3. Solder capacitors C1 and C2. You may wish to straighten the leads to fit the holes better such as the example at the bottom of the picture. There are no polarity concerns for non-polarized capacitors. (Note: The polarity markings on the board are for the convenience of users who are using electrolytic capacitors instead of the non-polarized type.
Ren-w build4.JPG
4. Solder non-polarized capacitors C4, C5 and C6. Like C1 and C2, if electrolytic capacitors are used, observe the + polarity markings on the board.
Ren-w build5.JPG
5. Solder electrolytic capacitor C3. Note the polarity: the + side into the square pad (top) closer to jack J2 which means the stripe on the capacitor faces DOWN.
Ren-w build6.JPG
6. Solder 2-pin headers JP1, JP2, JP3, JP4, JP5, JP6. (Note: JP1 and JP2 are optional.) The header pins are a tight fit; be careful as you wiggle them into their respective holes.
Ren-w build7.JPG
7. Solder RJ45 jacks J1, J2
TX only: only J1 is required
RX only: only J2 is required
Normal repeater and E-mode repeater: both J1 and J2 are required
Ren-w build8.JPG
8. Solder zener diode D1. Note the polarity – on the SMA board, the band on the diode must be facing up, next to header JP6. On the Rev6 board the band on the diode must be facing DOWN, next to header H2.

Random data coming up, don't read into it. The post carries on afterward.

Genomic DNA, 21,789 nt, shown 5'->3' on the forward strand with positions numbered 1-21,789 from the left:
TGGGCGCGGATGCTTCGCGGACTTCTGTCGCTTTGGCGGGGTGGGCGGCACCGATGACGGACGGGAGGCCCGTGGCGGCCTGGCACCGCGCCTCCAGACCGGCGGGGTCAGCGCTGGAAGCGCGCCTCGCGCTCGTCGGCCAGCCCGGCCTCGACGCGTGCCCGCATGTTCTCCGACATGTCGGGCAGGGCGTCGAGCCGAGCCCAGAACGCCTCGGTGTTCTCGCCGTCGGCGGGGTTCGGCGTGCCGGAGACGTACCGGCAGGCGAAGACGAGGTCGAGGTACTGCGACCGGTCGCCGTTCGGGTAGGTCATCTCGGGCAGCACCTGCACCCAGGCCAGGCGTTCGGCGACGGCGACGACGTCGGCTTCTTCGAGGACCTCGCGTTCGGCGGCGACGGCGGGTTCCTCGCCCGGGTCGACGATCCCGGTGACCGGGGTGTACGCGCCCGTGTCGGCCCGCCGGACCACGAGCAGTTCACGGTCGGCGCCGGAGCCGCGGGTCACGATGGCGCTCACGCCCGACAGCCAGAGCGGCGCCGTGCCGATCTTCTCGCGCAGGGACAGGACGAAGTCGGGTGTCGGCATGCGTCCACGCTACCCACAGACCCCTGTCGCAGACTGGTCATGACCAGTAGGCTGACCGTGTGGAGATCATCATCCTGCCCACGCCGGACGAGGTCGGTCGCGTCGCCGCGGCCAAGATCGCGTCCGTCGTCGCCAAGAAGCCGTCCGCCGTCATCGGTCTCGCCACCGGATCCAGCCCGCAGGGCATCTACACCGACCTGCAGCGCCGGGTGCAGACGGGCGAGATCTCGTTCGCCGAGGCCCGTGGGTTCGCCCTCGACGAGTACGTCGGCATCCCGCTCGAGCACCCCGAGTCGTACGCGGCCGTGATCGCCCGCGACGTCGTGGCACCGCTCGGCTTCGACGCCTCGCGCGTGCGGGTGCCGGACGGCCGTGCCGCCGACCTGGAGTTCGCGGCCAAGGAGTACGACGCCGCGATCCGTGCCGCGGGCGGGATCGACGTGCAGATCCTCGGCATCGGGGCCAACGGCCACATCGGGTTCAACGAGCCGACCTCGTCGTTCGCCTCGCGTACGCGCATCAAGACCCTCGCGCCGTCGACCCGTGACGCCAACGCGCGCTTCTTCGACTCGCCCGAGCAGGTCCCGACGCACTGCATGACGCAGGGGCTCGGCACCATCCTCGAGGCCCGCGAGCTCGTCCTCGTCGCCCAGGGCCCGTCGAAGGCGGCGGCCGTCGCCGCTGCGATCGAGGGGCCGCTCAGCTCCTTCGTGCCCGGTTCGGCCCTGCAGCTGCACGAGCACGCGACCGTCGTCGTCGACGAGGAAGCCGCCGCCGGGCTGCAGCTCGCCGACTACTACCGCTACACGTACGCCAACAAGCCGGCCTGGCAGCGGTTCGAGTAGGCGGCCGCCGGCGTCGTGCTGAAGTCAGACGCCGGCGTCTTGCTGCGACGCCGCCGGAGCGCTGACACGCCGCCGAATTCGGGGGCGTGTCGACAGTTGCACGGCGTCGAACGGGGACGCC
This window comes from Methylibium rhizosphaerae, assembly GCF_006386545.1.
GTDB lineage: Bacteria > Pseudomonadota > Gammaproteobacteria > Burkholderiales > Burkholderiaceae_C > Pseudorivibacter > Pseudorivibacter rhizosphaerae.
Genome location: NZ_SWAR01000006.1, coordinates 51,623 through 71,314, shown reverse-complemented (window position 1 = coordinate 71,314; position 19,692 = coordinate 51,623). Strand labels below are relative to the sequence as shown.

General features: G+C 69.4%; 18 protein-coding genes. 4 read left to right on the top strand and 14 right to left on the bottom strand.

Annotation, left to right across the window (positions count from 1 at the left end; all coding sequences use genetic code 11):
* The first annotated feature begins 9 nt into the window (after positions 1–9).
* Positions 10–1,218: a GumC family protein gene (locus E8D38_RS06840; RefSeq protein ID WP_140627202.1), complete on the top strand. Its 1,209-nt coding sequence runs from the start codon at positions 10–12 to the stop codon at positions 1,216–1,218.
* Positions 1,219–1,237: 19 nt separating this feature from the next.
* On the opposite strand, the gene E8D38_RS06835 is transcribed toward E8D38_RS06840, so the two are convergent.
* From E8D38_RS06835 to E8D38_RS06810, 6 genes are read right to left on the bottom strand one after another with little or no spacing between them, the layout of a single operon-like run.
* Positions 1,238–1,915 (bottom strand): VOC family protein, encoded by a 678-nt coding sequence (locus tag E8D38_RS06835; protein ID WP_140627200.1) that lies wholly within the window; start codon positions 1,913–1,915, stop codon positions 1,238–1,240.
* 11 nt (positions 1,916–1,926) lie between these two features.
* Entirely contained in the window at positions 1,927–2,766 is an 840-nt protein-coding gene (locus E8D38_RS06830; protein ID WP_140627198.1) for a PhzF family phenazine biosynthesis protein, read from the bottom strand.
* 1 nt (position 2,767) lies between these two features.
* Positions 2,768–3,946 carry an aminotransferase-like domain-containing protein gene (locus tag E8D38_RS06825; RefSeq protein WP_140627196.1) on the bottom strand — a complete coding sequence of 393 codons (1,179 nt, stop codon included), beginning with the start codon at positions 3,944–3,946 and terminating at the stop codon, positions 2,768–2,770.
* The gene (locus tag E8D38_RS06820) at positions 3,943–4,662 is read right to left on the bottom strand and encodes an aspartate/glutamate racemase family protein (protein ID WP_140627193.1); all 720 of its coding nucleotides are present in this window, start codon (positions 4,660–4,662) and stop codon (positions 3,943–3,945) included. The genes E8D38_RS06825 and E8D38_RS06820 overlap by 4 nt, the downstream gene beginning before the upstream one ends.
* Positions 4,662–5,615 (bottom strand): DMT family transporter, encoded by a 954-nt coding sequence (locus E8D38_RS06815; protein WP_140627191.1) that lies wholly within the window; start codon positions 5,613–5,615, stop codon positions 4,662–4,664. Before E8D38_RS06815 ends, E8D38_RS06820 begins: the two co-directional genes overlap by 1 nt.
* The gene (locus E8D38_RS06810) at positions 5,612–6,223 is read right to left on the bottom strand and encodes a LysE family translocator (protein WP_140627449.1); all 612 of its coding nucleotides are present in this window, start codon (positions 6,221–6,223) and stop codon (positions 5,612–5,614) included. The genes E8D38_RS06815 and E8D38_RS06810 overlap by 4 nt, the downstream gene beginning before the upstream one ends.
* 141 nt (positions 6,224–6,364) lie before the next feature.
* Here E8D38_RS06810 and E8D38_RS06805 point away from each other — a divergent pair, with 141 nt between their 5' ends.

Ren-w build9.JPG
9. Solder resistors R1 (orange-orange-black) and R2 (brown-black-red). R2 is only required if the optional power LED (D2) is used. No polarity concerns.
Ren-w build10.JPG
10. Solder the optional power LED at position D2. Note the polarity – the flat side/cathode/shorter lead faces to the mounting hole immediately to the right of D2.
Ren-w build11.JPG
11. Solder the 3.3v voltage regulator U1. On the SMA board the metal heat sink side faces toward JP2 (top); on the Rev6 board the metal heat sink side faces toward C3 (right). The need for an additional heat sink is highly unlikely as the supply voltage is only 5vdc. At this point, applying power to the SMA board should light the LED (if installed) and the voltage test points in the middle of the board should register the proper voltages. The Rev6 board requires that the XBee radio be in the sockets; the LED will then blink showing the XBee radio is operational. Disconnect power before continuing with the next step.
Ren-w complete.JPG